kengo-kuma-studio-visit-2016-designboom-04
the arena seeks to be an understated and modest design that sits low to the ground
image © designboom

 

 

DB: as well as your work in japan, you are also working on projects in europe and north america. what are the major differences between working in these different cultural environments?

 

KK: rather than differences between countries, instead there are differences between one place and another place, even in the same country. there are also other types of differences. for example, clients have a wide range of philosophies. it is not true that there are differences in working in japan compared to america — today all projects are different. so I am not aware of differences between countries, and I always try to make architecture that is suitable for its own typical place.

kengo kuma tokyo national stadium japan sport council designboom
rendering of the 2020 olympic stadium / see more of the project on designboom here
image © japan sport council

 

 

DB: outside of japan, are there any specific cultures which influence your design work?

 

KK: when I work for a place, I always try to study the place’s history and culture. for example, chinese buddhism and japanese buddhism are different, and japanese zen and chinese zen are different too. when I work abroad, I always have a ‘cultural shock’, and I use this to create the project.

kengo-kuma-studio-visit-and-interview-in-tokyo-designboom-X1
model of the hsinpu tao temple in taiwan
image © designboom

 

 

DB: you work across a wide span of scales, ranging from multi-storey towers to private residences and temporary pavilions. how does your approach change when working at these different scales?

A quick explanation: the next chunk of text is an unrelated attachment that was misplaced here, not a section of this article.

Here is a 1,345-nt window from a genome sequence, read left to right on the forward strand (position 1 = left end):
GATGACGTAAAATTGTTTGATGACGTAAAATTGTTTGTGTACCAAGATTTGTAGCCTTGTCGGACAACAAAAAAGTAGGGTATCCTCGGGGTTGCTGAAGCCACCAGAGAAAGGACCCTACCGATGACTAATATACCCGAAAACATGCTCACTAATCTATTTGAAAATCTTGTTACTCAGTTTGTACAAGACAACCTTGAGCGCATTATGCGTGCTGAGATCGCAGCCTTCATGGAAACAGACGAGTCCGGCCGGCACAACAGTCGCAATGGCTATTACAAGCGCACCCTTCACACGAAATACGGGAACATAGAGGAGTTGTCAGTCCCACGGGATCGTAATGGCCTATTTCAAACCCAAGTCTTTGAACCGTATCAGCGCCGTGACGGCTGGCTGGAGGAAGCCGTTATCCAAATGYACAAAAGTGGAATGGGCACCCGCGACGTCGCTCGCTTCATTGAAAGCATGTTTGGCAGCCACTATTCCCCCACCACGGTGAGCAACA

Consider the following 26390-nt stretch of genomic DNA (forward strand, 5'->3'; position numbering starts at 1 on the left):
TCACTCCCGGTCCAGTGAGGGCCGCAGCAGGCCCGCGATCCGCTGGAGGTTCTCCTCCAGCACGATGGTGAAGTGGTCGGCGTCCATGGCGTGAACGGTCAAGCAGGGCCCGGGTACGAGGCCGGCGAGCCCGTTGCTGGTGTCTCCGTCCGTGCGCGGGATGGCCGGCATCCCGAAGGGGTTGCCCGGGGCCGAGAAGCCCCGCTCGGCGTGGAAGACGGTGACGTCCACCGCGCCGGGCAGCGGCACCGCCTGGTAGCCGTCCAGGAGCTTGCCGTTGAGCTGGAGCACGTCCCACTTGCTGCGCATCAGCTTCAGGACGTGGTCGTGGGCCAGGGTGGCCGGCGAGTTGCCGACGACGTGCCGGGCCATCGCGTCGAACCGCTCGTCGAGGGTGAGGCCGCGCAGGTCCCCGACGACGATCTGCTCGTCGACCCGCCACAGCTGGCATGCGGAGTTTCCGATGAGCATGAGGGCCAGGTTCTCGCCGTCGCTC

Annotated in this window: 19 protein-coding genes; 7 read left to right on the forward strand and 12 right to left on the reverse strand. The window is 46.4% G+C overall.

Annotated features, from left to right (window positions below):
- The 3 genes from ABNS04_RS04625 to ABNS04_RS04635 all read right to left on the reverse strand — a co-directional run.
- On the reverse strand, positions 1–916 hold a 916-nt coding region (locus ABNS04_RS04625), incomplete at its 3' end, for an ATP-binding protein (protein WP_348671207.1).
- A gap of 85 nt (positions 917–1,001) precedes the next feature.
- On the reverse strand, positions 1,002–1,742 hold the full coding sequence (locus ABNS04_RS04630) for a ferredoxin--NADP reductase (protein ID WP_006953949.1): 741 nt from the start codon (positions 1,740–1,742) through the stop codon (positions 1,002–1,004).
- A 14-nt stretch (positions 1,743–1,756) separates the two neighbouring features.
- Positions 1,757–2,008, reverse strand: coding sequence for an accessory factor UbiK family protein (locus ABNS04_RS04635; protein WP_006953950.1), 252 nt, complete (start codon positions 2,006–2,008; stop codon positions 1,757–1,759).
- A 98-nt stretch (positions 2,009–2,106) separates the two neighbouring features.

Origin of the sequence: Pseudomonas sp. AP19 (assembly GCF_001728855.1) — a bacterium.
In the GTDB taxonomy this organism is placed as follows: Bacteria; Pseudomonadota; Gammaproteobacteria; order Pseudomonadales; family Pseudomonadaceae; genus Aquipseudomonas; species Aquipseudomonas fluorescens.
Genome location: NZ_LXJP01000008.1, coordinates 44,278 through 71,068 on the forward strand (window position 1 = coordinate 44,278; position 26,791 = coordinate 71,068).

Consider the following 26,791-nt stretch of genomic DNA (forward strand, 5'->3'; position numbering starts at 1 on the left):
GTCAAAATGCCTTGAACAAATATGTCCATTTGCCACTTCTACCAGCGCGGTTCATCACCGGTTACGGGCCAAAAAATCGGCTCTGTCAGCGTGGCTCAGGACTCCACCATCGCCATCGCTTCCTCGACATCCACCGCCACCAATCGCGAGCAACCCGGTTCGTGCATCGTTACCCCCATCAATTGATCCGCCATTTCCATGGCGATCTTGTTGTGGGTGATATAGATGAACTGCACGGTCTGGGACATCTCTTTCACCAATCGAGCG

KK: my projects have nothing to do with scale — I always start from a certain idea. for example, if I start a project with the decision to use bamboo absolutely, or perhaps a certain project should have a thin roof, this sometimes enlarges to become big scale architecture, and sometimes results in a much smaller scale. so I hardly change the method. no matter how big or small, when I find a concrete thing, this naturally gets a architectural shape. when I design furniture I take the same method.

kengo-kuma-studio-visit-2016-designboom-05
a latticed structure envelopes the temple
image © designboom

 

 

DB: so it comes from the detail of the shape?

 

KK: yes, but it should be concrete, not abstract. if you can find a concrete detail, it can be applied to design. this is the method.

kengo-kuma-studio-visit-2016-designboom-06space study models for the manila’s museum of indigenous knowledge
image © designboom

kengo-kuma-studio-visit-and-interview-in-tokyo-designboom-X2
the multi-storey museum will be built in the philippines
image © designboom

kengo-kuma-studio-visit-and-interview-in-tokyo-designboom-X3
a range of different materials have been used to create the models
image © designboom

kengo-kuma-studio-visit-and-interview-in-tokyo-designboom-X6
rendering of the planned ‘museum of indigenous knowledge’
image © kengo kuma and associates

kengo-kuma-studio-visit-and-interview-in-tokyo-designboom-X4
a late meeting taking place in kengo kuma’s studio
image © designboom

kengo-kuma-studio-visit-2016-designboom-09portrait of kengo kuma in his tokyo office
image © designboom